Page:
* WINNER OF THE 1988 LAKATOS AWARD FOR AN OUTSTANDING CONTRIBUTION TO THE PHILOSOPHY OF SCIENCE * This book concentrates on research done during the last twenty years on the philosophy of quantum mechanics. In particular, the author focuses on three major issues: whether quantum mechanics is an incomplete theory, whether it is non-local, and whether it can be interpreted realistically. Much of the book is concerned with distinguishing various
senses in which these questions can be taken, and assessing the bewildering variety of answers philosophers and physicists have given up to now. The book is self-contained in that it presents the necessary parts of the mathematical formalism of quantum mechanics and also covers other interpretative
topics, such as the problem of measurement and the uncertainty relations. A considerable portion of the book is based on original arguments presented by the author in lectures and research papers over the past ten years. However, this material is integrated with a broad coverage of most of the recent research in the field, so as to provide a balanced introduction to the whole subject.
'Michael Redhead has given us a fine, hard book that stands head and shoulders above the usual crop.'Canadian Philosophical Review
'a paradigm of the new philosophy of physics ... long-awaited, authoritative and splendid book.' Philosophical Books
'Redhead's book is a useful update of Max Jammer's The Philosophy of Quantum Mechanics' New Scientist
`This is an important book, by a philosopher of physics who has played a significant role in disentangling some of the conceptual issues involved in the contemporary debate on incompleteness, nonlocality, and realism.'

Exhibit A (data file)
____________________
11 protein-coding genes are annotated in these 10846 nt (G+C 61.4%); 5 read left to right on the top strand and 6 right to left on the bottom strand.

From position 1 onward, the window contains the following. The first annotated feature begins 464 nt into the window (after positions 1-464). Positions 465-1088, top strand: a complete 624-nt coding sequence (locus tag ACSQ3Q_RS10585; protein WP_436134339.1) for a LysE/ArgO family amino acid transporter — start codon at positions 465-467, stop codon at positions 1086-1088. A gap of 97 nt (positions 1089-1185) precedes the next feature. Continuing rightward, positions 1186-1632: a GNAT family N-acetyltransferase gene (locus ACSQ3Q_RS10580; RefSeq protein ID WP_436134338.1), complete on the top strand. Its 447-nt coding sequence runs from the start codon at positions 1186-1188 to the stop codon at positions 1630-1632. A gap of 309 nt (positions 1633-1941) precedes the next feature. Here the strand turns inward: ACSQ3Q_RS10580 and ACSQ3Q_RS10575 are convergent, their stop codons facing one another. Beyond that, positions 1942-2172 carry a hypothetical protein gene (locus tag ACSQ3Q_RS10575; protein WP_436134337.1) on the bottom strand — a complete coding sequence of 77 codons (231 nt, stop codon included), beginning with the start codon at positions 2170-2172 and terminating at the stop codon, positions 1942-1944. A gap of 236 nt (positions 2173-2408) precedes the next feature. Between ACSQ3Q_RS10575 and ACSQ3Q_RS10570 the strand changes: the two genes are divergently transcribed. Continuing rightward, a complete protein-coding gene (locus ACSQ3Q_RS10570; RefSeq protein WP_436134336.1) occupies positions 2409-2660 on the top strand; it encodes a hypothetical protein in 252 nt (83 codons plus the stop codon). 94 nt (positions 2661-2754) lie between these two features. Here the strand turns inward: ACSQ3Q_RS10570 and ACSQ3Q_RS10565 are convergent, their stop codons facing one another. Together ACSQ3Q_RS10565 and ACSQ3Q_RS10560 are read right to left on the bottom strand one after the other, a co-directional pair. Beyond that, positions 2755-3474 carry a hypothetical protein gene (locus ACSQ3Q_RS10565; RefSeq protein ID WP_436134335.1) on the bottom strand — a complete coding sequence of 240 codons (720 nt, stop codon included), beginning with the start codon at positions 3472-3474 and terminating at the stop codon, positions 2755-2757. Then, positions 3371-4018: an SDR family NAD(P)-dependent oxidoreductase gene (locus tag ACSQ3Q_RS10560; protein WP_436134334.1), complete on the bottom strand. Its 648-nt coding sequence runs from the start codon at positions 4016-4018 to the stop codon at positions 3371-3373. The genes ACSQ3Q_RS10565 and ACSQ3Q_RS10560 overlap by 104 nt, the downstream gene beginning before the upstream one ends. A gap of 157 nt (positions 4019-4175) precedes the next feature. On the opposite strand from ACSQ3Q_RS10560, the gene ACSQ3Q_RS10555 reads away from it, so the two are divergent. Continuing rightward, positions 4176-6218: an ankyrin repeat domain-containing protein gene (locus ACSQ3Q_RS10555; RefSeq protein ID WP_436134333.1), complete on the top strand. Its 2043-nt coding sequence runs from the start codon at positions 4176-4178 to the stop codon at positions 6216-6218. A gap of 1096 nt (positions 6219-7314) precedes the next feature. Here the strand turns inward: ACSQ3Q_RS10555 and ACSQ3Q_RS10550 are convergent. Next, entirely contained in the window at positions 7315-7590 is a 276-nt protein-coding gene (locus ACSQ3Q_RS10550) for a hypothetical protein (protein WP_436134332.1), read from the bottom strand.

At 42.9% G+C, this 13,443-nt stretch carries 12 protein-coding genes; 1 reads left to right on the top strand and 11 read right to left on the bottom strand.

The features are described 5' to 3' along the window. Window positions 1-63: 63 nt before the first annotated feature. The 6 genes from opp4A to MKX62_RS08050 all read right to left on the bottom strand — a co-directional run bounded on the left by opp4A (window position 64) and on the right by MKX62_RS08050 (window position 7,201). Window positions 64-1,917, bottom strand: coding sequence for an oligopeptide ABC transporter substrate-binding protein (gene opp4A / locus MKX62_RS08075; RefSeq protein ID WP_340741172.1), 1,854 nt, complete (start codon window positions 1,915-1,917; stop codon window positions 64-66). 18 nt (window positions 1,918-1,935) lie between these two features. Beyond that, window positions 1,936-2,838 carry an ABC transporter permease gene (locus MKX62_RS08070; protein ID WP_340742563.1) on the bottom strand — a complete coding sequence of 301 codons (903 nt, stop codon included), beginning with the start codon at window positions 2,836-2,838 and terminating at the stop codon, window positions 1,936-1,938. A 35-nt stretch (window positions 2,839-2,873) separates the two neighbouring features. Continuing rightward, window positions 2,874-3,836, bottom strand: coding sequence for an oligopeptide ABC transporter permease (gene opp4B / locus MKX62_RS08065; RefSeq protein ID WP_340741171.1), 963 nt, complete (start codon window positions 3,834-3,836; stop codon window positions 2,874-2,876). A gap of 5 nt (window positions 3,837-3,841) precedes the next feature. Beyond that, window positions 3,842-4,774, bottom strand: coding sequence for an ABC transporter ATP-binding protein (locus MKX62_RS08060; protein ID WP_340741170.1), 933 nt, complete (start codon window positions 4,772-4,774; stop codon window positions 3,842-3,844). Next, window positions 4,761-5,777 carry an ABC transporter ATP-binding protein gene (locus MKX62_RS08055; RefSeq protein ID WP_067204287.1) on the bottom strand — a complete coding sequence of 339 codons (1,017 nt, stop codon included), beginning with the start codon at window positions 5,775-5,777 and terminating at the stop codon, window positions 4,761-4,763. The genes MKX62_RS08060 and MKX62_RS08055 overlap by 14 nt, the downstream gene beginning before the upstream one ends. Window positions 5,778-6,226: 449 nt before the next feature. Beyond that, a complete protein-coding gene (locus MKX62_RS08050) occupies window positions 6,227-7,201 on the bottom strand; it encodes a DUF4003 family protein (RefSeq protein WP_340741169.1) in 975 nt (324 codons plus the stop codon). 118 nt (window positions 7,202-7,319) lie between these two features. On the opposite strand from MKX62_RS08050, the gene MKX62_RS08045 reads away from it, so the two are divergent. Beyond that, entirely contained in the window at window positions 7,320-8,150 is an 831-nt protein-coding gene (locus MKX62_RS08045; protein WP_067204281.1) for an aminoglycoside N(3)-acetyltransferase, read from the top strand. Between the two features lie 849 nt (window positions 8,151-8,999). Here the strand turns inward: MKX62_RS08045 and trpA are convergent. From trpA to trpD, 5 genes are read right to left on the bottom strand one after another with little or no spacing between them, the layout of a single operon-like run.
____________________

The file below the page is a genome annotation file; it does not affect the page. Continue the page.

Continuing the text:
International Studies in Philosophy
`Michael Redhead's arguments are presented with masterly care ... He modestly subtitles the book `a prolegomenon to the philosophy of quantum mechanics', but like an earlier prolegomenon it heralds a very fundamental shift in our way of looking at things.'
`Michael Redhead's book will provide a much-appreciated entry to this field for anyone who has a nodding acquaintance with the physics and mathematics of quantum mechanics but a serious interest in probing its conceptual foundations.'
Philosophy of Science
'a very readable and useful ... overview of the realism debates in quantum mechanics since the Einstein, Podolsky, and Rosen argument ... The book begins with an exceptionally clear and concise introduction to the mathematical formalism of quantum mechanics. Redhead's book is a valuable one ... the book is meant to help us comprehend the technical details of a very difficult literature, and this it does extremely well. It is to be strongly recommended for
anyone seriously intrerested in the foundations of quantum mechanics.'
John F. Halpin, Oakland University, Philosophia, Volume 21, Nos. 3-4, April 1992
Introduction; The formalism of quantum mechanics; The interpretation of quantum mechanics; The Einstein-Podolsky-Rosen incompleteness argument; Nonlocality and the Bell inequality; The Kochen-Specker paradox; Nonlocality and the Kochen-Specker paradox; Realism and quantum logic; Envoi; Notes & references; Mathematical appendix; Bibliography; Index